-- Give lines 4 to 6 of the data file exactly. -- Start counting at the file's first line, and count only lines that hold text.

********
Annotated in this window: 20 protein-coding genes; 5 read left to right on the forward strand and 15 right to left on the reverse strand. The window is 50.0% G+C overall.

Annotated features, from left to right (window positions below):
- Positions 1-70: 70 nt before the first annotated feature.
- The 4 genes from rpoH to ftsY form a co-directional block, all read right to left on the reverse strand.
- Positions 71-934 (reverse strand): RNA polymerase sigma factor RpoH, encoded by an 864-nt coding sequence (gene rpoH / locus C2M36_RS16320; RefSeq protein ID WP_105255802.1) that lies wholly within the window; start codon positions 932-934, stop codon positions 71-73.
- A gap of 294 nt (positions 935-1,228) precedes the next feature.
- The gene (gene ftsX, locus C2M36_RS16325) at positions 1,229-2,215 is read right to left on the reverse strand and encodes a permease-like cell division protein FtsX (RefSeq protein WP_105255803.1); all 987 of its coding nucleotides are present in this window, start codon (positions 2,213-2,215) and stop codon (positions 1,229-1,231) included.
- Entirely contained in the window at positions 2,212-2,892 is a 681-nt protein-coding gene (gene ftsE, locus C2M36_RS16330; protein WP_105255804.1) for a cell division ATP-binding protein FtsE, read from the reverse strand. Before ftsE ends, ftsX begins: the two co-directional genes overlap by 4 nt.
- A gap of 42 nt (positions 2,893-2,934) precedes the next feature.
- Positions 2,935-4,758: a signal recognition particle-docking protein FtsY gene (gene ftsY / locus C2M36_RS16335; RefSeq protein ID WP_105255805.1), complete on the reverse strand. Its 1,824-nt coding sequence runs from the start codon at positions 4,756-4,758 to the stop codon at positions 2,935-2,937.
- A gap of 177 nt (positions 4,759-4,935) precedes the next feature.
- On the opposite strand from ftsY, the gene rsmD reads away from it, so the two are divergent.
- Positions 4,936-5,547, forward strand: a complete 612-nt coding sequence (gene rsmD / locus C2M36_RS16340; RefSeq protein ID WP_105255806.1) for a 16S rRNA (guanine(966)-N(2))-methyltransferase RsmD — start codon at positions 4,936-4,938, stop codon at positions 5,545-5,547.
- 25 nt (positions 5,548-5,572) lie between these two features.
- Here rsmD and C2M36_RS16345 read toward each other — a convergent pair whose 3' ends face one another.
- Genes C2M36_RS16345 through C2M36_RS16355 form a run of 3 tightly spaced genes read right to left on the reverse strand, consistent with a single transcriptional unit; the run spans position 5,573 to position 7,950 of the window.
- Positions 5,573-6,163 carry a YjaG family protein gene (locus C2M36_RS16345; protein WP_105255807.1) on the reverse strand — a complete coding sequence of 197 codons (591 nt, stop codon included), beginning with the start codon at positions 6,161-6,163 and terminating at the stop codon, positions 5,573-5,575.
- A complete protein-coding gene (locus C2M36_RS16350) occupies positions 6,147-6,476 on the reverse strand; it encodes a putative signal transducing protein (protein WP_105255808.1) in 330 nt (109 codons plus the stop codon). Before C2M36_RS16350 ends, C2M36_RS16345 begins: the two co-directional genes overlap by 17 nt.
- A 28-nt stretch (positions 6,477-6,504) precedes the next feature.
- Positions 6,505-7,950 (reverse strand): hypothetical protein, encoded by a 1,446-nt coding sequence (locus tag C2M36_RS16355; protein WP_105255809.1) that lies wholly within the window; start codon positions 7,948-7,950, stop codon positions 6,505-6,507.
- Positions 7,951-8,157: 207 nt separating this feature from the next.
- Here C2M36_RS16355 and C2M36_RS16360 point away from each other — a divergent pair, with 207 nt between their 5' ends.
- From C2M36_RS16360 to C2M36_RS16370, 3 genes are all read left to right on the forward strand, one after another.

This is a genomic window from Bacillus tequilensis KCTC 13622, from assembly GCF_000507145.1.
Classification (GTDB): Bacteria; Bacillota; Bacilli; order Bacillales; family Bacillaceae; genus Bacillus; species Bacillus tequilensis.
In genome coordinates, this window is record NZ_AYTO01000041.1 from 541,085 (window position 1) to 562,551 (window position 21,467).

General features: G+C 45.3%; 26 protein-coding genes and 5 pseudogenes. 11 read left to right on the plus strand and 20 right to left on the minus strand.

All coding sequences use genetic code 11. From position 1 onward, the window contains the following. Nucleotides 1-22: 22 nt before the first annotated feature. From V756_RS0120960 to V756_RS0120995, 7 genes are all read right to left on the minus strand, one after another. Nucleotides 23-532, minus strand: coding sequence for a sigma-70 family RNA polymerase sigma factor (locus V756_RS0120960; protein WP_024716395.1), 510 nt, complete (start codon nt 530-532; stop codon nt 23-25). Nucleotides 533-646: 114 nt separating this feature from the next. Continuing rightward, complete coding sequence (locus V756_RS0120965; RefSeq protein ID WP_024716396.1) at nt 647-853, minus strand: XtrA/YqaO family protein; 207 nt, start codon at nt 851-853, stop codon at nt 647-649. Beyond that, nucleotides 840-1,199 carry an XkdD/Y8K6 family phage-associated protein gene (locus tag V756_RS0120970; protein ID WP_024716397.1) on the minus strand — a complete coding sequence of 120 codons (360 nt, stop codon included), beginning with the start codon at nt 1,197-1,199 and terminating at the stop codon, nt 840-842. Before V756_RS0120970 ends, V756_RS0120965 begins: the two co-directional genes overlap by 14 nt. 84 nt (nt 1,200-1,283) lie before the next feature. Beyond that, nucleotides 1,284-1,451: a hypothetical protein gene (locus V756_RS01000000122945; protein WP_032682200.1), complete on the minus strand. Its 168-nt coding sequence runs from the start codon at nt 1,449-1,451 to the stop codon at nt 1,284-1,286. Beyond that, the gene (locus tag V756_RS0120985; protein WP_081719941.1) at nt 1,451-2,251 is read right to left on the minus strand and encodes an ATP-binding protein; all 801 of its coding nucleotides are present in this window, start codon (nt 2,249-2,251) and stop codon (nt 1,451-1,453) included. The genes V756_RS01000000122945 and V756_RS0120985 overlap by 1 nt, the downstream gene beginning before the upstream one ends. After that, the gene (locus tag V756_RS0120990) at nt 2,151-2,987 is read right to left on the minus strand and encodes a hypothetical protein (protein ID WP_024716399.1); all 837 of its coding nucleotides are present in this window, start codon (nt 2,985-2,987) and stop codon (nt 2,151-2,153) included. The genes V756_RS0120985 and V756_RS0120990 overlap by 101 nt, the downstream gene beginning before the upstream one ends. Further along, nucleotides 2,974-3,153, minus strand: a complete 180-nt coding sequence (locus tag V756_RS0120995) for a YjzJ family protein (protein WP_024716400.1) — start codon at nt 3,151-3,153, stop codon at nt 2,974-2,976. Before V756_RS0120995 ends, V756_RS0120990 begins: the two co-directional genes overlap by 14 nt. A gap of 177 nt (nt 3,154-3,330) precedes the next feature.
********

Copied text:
- The 4 genes from rpoH to ftsY form a co-directional block, all read right to left on the reverse strand.
- Positions 71-934 (reverse strand): RNA polymerase sigma factor RpoH, encoded by an 864-nt coding sequence (gene rpoH / locus C2M36_RS16320; RefSeq protein ID WP_105255802.1) that lies wholly within the window; start codon positions 932-934, stop codon positions 71-73.
- A gap of 294 nt (positions 935-1,228) precedes the next feature.